Sen. Cory Booker (D., N.J.) questioned the veracity of the American Dream on Tuesday, saying the United States is not necessarily "the top country" to be born today.
Booker appeared on the "Pitchfork Economics" podcast with co-hosts Nick Hanauer and David Goldstein to discuss multiple issues, including the economy and poverty rates.
The senator contrasted the conditions in America today with those in the 1930s, a time known as "the Great Depression," when his father was born.
"Even if you were a black guy like my dad and you were going to pick a country to be born in, the United States would be at the top of your list because we were expanding middle class at a rate that was creating opportunity," Booker said.
Booker, who announced earlier this month he was running for president, went on to say that for those born on planet Earth today, the United States is not necessarily the best place to live because of one's ability to get out of poverty.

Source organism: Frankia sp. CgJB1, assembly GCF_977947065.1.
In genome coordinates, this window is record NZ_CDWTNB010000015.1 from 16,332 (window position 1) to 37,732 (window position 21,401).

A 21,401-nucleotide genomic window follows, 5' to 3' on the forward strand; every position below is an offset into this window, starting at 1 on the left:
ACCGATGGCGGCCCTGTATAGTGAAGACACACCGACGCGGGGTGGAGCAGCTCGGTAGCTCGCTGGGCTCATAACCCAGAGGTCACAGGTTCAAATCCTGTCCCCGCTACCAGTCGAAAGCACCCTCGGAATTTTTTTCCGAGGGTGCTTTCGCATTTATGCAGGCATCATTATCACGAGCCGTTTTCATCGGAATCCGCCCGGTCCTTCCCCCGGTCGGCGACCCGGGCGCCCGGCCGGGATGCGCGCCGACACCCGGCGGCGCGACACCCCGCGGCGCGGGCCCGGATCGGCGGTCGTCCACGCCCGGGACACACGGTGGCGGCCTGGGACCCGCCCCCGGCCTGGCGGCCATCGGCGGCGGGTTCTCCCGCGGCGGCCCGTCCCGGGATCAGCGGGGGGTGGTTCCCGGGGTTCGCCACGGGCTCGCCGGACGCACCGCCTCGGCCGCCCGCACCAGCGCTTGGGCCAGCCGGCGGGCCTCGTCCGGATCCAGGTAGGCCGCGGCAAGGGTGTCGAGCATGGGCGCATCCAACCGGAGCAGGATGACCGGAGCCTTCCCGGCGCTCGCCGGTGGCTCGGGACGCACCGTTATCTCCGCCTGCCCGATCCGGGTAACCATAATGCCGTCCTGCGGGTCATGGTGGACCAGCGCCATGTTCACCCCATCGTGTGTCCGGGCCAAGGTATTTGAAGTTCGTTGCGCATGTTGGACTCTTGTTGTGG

"The United States of America is not gonna be, necessarily if you're just looking to get out of poverty, that's your only metric, this is not necessarily the top country if you're going to be born poor to get out. And that's actually an assault on the very idea of the American dream," Booker said.
"I think we need to be the party of reclaiming the dream," he continued. "We need to be the party of reimagining what this nation– to create great pathways of prosperity and this is just one of those bills that my team and I are sitting down and thinking, "Okay. How is this being rigged? How are the rules changed? How can we address those changes?'"